We now jump back to the passenger terminal area, where we find the parking lots. The interesting thing here is that one parking lot is filled to the top with blue and white cars, and the others are completely empty. At least some textured cars would have been nice.
The booths at the entrance have a nice touch: they open and close. That’s nice, although it’s a bit weird that they open and close for nothing. There is no traffic. Still, that’s me being nit picky. It’s nice they have an animation, but it would have been nicer if it would have been a truly functional animation (meaning, not just for there just being an animation, but it having a function too, in the scenery as a whole).
These final shots show the oil tanks I already talked about, and a radar beacon. The beacon’s radar moves, which is a nice addition.
Shannon: The airport at night
Shannon, of course, has night lighting. In general it is good and looks quite convincing. The problem I mentioned at Dublin, with the “orbs of light” in the light masts sometimes flickering, was visible here, too. This is a pity and I wish it’d be corrected at some time. For the rest, it looks as good as Dublin.
Shannon: Final word
Shannon Ultimate is a very nice rendition of the real airport. The buildings are all well modeled, but the same texturing “flatness” and “depthlesness” is present here, too. I think this is because of the lack of actual satellite ground imagery, and if this were added, with existing roads and such being removed, it will all suddenly look much more lifelike.
As it is, it is still a very nice airport scenery and shows a marked improvement over Dublin 2009 in various departments. Now for the FPS, which I found to be a bit low given the overall detail of the scenery.
Cork: A tiny introduction
The final scenery I will be looking at in this review is Cork Ultimate. Cork is the third-busiest airport in Ireland, and, unsurprisingly, is not far from the city of Cork. Eiresim has made its own Cork Airport scenery, and here we have a sudden and very big leap in quality from Shannon Ultimate. The biggest improvement is the appearance of satellite ground imagery, as this screenshot shows:
For the rest, we will soon see what has improved and what has not.
Cork: The terminals and gates
The terminal is a big, interesting building. Downstairs we have the arrivals and main entrance to the terminal, while upstairs we have the departures. From here, passengers proceed to the gates and into the jet ways What makes the building interesting is the all-glass appearance and the wavy roof, which has been very well replicated by Eiresim. To top it off, they have made it all transparent. Yes, transparent! You can look into the terminal building, where you see some particularly good-looking chairs, TV screens, vending machines and such. It seems one of the most important things have been forgotten, though: passengers! Still, this is a marked improvement from previous sceneries. Now, screenshots:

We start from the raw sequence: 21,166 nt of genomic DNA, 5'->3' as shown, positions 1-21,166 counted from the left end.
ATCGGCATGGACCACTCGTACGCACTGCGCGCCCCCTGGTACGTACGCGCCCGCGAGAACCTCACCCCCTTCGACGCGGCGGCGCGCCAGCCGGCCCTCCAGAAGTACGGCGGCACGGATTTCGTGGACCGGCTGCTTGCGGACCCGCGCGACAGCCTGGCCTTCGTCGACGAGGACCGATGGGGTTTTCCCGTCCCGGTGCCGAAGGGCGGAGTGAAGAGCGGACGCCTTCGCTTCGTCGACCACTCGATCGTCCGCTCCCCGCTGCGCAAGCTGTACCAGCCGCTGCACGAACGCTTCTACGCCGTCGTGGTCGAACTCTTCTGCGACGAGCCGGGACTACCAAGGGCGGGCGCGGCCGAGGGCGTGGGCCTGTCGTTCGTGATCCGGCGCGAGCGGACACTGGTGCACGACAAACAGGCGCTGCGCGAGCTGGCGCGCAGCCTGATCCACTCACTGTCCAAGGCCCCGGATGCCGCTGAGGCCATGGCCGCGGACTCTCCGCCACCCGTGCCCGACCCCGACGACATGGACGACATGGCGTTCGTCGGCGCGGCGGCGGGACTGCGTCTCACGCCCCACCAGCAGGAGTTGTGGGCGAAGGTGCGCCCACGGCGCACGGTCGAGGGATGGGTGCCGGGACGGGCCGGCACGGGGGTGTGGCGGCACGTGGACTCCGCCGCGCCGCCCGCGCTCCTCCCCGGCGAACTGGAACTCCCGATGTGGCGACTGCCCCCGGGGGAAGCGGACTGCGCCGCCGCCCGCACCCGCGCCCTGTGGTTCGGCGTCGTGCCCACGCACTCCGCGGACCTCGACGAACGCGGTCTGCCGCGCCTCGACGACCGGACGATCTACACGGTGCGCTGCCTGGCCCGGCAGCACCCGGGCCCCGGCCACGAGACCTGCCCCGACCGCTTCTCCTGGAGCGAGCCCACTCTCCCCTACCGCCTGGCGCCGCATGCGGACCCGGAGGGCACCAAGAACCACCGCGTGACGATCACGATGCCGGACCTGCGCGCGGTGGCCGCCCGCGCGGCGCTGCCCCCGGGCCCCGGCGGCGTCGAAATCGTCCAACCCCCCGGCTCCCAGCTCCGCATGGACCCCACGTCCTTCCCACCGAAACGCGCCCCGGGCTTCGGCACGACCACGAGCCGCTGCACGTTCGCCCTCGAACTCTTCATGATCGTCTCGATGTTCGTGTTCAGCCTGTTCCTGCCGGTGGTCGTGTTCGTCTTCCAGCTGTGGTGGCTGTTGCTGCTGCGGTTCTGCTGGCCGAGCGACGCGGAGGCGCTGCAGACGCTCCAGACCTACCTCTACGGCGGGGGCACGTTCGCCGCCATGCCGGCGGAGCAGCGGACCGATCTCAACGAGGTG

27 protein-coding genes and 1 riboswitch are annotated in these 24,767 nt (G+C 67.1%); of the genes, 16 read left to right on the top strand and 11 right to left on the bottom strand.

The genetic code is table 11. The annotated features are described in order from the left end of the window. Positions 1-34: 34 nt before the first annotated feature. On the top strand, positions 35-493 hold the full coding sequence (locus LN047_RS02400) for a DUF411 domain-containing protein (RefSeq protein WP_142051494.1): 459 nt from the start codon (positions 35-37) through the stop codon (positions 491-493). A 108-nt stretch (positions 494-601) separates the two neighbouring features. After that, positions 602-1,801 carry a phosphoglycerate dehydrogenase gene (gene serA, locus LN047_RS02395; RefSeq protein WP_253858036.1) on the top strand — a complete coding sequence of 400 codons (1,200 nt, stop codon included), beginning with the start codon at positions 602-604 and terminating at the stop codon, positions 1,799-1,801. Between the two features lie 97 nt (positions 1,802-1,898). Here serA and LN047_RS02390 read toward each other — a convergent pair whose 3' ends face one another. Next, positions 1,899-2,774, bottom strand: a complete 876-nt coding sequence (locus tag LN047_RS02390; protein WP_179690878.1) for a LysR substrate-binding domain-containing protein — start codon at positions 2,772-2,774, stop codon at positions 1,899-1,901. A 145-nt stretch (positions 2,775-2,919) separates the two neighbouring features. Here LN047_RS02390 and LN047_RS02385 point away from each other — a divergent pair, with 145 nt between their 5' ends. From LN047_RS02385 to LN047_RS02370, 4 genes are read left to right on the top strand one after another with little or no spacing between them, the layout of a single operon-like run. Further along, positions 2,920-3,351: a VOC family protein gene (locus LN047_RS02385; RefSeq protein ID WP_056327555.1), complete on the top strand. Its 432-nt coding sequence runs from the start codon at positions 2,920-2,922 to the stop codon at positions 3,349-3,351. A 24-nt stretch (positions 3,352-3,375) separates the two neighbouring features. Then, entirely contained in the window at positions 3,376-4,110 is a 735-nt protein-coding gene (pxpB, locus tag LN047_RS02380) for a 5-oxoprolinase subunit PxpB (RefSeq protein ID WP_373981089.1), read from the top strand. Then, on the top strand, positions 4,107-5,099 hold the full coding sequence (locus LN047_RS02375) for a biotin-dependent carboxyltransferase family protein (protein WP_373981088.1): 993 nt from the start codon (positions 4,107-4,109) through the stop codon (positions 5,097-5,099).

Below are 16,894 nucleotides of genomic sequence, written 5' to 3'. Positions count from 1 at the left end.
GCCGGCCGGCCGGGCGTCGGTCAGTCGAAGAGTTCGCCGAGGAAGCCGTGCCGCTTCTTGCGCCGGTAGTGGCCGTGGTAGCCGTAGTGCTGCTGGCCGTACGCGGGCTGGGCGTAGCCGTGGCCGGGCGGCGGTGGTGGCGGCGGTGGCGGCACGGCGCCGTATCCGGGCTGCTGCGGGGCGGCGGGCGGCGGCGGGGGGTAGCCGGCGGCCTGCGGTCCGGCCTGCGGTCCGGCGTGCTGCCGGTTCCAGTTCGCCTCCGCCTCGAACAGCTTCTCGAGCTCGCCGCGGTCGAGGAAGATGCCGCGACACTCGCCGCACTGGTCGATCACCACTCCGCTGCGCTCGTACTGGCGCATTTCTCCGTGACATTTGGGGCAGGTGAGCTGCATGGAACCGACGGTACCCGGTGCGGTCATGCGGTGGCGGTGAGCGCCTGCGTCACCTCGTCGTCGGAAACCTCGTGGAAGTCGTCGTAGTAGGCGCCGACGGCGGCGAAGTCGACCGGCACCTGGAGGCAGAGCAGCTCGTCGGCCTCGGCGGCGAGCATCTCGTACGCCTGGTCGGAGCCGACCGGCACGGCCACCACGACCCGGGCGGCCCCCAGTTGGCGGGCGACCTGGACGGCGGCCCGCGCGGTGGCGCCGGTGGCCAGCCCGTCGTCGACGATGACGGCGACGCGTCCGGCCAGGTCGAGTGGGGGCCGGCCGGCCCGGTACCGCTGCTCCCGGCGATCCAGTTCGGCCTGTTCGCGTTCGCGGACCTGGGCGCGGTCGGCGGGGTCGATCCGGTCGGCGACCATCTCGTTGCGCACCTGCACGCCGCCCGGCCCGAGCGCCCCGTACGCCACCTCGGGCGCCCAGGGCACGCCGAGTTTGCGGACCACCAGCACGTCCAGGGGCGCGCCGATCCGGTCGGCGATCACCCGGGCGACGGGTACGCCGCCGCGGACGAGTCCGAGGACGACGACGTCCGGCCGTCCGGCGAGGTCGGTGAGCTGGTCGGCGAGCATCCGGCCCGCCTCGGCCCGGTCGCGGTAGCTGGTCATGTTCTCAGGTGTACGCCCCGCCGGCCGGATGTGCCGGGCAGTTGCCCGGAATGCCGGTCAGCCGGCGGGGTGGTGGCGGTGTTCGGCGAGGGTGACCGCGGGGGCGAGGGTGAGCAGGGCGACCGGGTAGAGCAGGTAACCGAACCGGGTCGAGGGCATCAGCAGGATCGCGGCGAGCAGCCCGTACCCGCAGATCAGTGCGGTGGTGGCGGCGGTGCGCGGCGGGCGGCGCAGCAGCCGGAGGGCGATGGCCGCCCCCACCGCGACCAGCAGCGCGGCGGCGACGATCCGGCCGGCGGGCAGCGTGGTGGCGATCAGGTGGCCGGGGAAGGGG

The above screenshots show the old terminal of Cork Airport. The dark windows feature nice textures that seem to be hand drawn, but the roof is a photo real image. The modeling is good and seems to be solidly done. I’m not very fond of the black windows, to be honest. They look flat and lifeless, which might be caused by the fact that there is no reflection textured into these windows.
The control tower looks okay. I guess that’s the way it looks, but I’m not very enthusiastic about its appearance. This is again because of the windows. I think they are too dark, and should have been more blue-ish. In fact, I’m not sure why this control tower does not have transparent windows, like the towers at Dublin and Shannon. The rest of it looks just fine, and so do the other buildings in the vicinity.
The new terminal, however, is work of art. Its design is great. It seems Eiresim has done a marvelous job capturing the essence of the building, for it looks new and “hip” in this FS2004 rendition. The textures are sharp, the modeling is well done and it’s a pleasure to look at it. There is nothing bad to say about this terminal building. It simply looks great.
Finally, here are some shots of the gates themselves. The setup is the same as with Shannon and Dublin, so there isn’t much to say. The objects at the gates are nicely done and they seem to be more precisely textured since Dublin, with more detail and sharper textures. The jet way seems to be the same as the one in Shannon, which is okay: it’s a great looking thing!